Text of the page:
Second, the Russian army while leaving is also evacuating tens of thousands of pro-Russian and Russian-speaking citizens which Ukraine would probably deport to Russia anyway when they retook the city. They don’t want a pro-Russian population in Kherson they will tie down large numbers of troops to prevent the Ukrainian population from taking revenge on them. One of the under-reported aspects of this war is the internal civil war that is going on between Ukrainians and the large population of ethnic Russians living in Ukraine. Russian evacuation of these civilians means Ukraine will not have to deal with tens of thousands of potential saboteurs and subversives in the city itself as it regains administrative control of the city. They would probably see that as a good thing.
Third, winter is coming and Ukraine’s generals probably figure that they would rather spend that winter inside a largely intact Kherson than shivering in trenches on its outskirts for that season. Ukraine has a very cold, Minnesota-type winter that would result in lots of frostbite casualties for its troops dug in outside the city. It would rather see the Russians take those casualties in trenches and fortifications on the East bank of the Dnipro.
Returning to the Russian fortifications on the East bank of the river, General Patton once wrote, “Fixed fortifications are monuments to man’s stupidity. If mountain ranges and oceans can be overcome, anything made by man can be overcome.” Patton was also known for not wanting to hear from his subordinate commanders that they were “holding” the enemy or “digging in” in a defensive posture. He wanted his units to be on the offensive and keep moving no matter what.
Russia digging in means they have lost the initiative and must fight Ukraine on its terms militarily rather than set the terms itself. Its losses in tanks, APCs, trucks, and experienced combat troops have crippled Russia’s ability to conduct coordinated and effective offensive actions with the kind of mobility that exists on the modern battlefield. Instead, they are digging trenches and hoping that Ukraine will be dumb enough to throw waves of infantry at it that they can mow down.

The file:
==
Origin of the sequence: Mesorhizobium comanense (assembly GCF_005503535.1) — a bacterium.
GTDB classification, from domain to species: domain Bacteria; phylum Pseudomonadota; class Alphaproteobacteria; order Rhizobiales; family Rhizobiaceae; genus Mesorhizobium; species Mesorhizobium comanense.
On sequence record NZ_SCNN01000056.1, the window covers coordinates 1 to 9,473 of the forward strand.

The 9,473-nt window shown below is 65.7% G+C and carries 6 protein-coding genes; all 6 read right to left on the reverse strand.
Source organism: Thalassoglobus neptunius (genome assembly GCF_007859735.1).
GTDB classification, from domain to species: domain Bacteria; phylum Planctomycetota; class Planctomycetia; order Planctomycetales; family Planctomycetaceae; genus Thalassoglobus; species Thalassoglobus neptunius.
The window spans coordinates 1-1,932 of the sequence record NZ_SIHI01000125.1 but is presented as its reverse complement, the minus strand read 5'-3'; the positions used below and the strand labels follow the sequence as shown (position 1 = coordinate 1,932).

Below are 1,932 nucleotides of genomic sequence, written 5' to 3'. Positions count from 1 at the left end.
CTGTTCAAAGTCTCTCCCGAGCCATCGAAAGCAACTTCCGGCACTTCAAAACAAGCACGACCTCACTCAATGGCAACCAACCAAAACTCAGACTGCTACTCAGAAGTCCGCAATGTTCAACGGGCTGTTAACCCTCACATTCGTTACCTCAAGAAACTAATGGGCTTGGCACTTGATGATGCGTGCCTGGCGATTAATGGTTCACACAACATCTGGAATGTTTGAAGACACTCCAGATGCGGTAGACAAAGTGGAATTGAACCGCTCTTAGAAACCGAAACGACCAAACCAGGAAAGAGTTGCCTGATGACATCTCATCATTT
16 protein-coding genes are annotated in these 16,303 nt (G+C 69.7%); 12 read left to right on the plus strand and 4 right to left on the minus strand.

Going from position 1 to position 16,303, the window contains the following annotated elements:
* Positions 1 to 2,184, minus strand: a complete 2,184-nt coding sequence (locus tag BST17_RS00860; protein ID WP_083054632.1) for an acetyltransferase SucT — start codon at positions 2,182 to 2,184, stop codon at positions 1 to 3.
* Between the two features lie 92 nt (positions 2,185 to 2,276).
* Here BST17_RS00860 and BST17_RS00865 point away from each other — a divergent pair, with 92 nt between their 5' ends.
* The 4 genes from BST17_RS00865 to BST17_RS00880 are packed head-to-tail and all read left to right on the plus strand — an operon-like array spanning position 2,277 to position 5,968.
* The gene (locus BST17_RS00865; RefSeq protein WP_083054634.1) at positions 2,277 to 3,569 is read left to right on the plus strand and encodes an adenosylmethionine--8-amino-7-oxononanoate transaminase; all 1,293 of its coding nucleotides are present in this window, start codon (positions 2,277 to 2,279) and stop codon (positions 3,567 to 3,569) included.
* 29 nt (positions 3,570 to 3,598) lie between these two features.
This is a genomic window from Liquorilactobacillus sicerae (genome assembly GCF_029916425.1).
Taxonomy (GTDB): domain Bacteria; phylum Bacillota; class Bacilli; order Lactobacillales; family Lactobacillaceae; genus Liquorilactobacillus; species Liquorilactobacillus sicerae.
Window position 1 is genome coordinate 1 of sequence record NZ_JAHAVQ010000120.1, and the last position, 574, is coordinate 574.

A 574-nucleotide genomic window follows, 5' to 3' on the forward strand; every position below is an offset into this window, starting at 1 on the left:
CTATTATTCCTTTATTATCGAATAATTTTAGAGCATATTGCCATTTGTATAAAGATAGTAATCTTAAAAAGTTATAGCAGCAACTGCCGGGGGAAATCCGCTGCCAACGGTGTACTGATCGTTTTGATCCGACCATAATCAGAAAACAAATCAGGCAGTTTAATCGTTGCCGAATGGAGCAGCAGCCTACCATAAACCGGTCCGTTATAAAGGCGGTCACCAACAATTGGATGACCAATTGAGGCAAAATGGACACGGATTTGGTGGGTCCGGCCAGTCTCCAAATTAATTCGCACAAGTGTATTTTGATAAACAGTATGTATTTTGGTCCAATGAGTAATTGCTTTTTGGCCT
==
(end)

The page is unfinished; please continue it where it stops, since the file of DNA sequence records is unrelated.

The French spent decades after WWI creating a massive defensive position called the Maginot Line which the Germans simply flew over in the case of the Luftwaffe or went around in order to defeat it. Later in the war when the Allies were on the offensive and found the Maginot Line now manned by German troops it was bypassed again.
The problem with fixed fortifications is that deprive your own army of mobility, and all but assure that an enemy will bypass the defenses by attacking your flanks. In WWII, prior to the invention of precision-guided munitions, these bunkers and trenches offered troops some measure of protection, but times have changed. Ukraine has HIMARs rockets and Excalibur artillery rounds that are accurate within a few feet and have improvised drones to drop mortar rounds and grenades on individual soldiers in foxholes and trenches. Ukraine’s ground tactics have been to keep moving, using fast columns of armor and motorized infantry to cut off and encircle Russian troops in pockets that can then be reduced or compelled to surrender. They also avoid getting bogged down in fighting street-to-street urban combat knowing the losses their own infantry would take in the process and the time that would be lost.
So Ukraine is not giving Russia the fight for every inch of ground that Russia wants that would put them on relatively equal terms. They keep moving and attacking, probing for weak spots, making Russia spread itself thin by having to defend everything at once. Having Kherson back in their hands, they are most likely to pivot South and move on to Crimea, ignoring the Russian defensive line on the East bank of the Dnipro and effectively flank it. Using its precision-guided munitions and drones, Ukraine will pick at the line constantly to keep Russian troops in their trenches and bunkers and out of the fight for Crimea which is the real prize and objective of Ukraine’s offensive.